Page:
11. We’ve been in this home for 31 years, so you beat us, Madeline. It’s true that a house can hold a lifetime of memories. But what happens when we get old and have to downsize? I’ve cleaned out both my mother’s and my aunt’s apartments and they had a ton of stuff. I want to reduce the burden on our kids. I’ll keep the letters and other things that mean a lot to me, but many of my childhood souvenirs are unimportant to anyone else. It’s bad enough that I’ve saved this stuff from our kids. Here’s some special memories for you: I found a book of love poetry my father wrote, and it wasn’t to my mother!

    • Yes, you’re absolutely right, Nancy. I had to clean out my mother’s things three times with her moves from her own home to assisted living and then to a nursing home and then after she died. All terribly grueling experiences. I also did a lot of cleaning out after my oldest son died. That was even worse. So, I keep putting off the inevitable. Funny, my husband wrote a lot of love poetry before we were married. Maybe I should start with that.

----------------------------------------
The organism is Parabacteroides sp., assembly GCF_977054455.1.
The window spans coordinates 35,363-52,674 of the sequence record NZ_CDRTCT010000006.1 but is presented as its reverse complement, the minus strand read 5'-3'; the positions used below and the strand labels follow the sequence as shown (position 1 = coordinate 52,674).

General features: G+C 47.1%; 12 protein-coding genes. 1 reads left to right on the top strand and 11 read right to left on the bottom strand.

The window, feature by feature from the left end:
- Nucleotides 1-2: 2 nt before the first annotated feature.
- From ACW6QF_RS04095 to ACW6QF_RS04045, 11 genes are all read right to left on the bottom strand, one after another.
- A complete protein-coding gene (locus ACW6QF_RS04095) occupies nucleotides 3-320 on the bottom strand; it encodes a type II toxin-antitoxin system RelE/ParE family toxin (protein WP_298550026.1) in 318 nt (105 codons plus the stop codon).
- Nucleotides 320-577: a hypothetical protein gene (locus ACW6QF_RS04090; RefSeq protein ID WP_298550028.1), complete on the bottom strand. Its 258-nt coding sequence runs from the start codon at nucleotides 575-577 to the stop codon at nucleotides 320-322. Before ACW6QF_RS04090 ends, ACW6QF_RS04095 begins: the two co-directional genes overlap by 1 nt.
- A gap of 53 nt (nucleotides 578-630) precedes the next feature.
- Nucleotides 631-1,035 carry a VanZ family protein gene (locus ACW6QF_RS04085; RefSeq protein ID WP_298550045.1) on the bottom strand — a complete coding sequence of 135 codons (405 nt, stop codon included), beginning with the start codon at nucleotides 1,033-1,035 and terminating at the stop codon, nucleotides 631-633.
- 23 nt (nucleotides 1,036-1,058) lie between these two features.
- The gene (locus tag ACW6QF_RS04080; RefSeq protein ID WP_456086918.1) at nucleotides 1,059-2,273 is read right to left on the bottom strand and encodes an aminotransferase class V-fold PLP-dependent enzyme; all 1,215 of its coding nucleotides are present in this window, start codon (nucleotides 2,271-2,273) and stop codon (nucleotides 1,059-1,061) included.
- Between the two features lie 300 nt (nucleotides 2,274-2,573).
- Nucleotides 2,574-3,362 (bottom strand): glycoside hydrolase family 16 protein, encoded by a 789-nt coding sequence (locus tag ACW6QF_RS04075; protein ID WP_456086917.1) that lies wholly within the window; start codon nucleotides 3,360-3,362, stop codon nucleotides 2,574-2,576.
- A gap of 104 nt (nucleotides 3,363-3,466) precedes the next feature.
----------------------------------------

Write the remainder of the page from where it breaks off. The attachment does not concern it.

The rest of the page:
• I’m so sorry to hear about your son. How horrible that must have been. I can’t even imagine what you went through.

        It’s sad that our lives get reduced to so little. And two generations or so down the line, no one will remember us. I leave the legacy of my books if nothing else. My aunt wrote a mystery and I still have her novel. It’s hard to part with these things.

        • Thanks, Nancy. My memoir Leaving the Hall Light On is about him and my memories of him. Thankfully I was able to write that book, get it published, and get our story out. I think our writing and our books define us. I wonder who will really remember him when I die.